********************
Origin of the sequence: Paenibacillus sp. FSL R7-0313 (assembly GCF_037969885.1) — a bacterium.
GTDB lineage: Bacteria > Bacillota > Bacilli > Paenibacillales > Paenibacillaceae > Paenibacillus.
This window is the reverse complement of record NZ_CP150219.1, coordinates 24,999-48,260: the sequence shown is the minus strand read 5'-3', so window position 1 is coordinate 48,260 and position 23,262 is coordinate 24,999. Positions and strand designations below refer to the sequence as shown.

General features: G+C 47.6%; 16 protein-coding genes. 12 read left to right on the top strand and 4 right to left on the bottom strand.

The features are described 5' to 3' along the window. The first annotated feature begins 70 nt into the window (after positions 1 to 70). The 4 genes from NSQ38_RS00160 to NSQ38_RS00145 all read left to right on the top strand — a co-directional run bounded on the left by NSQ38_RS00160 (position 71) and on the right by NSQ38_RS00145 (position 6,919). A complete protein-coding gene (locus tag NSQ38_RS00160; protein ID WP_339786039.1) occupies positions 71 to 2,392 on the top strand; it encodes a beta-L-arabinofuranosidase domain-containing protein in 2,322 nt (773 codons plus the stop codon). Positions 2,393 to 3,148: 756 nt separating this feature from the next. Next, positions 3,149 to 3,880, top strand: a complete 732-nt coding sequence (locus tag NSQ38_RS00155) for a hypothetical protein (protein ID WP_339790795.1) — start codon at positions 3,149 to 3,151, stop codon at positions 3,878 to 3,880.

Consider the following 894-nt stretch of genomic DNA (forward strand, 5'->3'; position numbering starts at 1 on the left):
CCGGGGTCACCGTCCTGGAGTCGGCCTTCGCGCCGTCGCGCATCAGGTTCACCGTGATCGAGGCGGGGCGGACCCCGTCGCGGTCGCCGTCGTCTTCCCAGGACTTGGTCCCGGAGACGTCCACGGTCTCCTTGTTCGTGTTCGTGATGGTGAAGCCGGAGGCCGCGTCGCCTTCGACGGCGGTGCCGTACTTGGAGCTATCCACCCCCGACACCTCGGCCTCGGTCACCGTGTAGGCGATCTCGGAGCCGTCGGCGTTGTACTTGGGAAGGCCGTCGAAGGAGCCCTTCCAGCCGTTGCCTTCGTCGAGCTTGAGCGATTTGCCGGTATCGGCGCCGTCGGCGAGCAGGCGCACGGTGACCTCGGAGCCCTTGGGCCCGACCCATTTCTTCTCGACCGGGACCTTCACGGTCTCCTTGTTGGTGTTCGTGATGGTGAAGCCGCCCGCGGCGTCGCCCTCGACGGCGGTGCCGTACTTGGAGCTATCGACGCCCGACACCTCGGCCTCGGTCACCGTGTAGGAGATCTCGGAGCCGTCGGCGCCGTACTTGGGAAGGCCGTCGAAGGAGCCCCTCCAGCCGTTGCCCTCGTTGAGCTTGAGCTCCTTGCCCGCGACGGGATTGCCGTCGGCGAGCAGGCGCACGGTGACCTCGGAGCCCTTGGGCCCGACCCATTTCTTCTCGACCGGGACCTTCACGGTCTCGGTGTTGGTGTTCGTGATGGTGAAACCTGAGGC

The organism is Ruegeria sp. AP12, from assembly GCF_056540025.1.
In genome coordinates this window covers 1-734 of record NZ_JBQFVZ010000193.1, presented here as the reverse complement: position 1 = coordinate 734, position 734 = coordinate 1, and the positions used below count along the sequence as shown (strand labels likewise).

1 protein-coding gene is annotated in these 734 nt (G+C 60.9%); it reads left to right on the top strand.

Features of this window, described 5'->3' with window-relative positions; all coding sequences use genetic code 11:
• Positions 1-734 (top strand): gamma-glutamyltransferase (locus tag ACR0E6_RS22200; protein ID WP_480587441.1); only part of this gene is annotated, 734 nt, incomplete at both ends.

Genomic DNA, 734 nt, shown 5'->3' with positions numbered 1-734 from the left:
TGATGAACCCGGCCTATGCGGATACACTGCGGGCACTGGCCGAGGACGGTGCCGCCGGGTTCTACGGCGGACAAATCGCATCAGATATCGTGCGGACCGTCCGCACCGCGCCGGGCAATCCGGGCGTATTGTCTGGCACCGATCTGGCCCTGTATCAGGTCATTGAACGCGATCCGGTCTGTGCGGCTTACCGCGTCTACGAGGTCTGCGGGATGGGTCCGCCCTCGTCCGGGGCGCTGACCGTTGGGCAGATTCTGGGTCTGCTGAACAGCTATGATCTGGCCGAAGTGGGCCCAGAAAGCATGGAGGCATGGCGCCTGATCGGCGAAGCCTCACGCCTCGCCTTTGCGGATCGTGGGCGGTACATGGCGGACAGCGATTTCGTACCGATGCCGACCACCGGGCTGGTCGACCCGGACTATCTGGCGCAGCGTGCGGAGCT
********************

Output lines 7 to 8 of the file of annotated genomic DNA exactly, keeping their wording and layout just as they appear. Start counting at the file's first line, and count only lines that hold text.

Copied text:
CCGGGGTCACCGTCCTGGAGTCGGCCTTCGCGCCGTCGCGCATCAGGTTCACCGTGATCGAGGCGGGGCGGACCCCGTCGCGGTCGCCGTCGTCTTCCCAGGACTTGGTCCCGGAGACGTCCACGGTCTCCTTGTTCGTGTTCGTGATGGTGAAGCCGGAGGCCGCGTCGCCTTCGACGGCGGTGCCGTACTTGGAGCTATCCACCCCCGACACCTCGGCCTCGGTCACCGTGTAGGCGATCTCGGAGCCGTCGGCGTTGTACTTGGGAAGGCCGTCGAAGGAGCCCTTCCAGCCGTTGCCTTCGTCGAGCTTGAGCGATTTGCCGGTATCGGCGCCGTCGGCGAGCAGGCGCACGGTGACCTCGGAGCCCTTGGGCCCGACCCATTTCTTCTCGACCGGGACCTTCACGGTCTCCTTGTTGGTGTTCGTGATGGTGAAGCCGCCCGCGGCGTCGCCCTCGACGGCGGTGCCGTACTTGGAGCTATCGACGCCCGACACCTCGGCCTCGGTCACCGTGTAGGAGATCTCGGAGCCGTCGGCGCCGTACTTGGGAAGGCCGTCGAAGGAGCCCCTCCAGCCGTTGCCCTCGTTGAGCTTGAGCTCCTTGCCCGCGACGGGATTGCCGTCGGCGAGCAGGCGCACGGTGACCTCGGAGCCCTTGGGCCCGACCCATTTCTTCTCGACCGGGACCTTCACGGTCTCGGTGTTGGTGTTCGTGATGGTGAAACCTGAGGC

The organism is Ruegeria sp. AP12, from assembly GCF_056540025.1.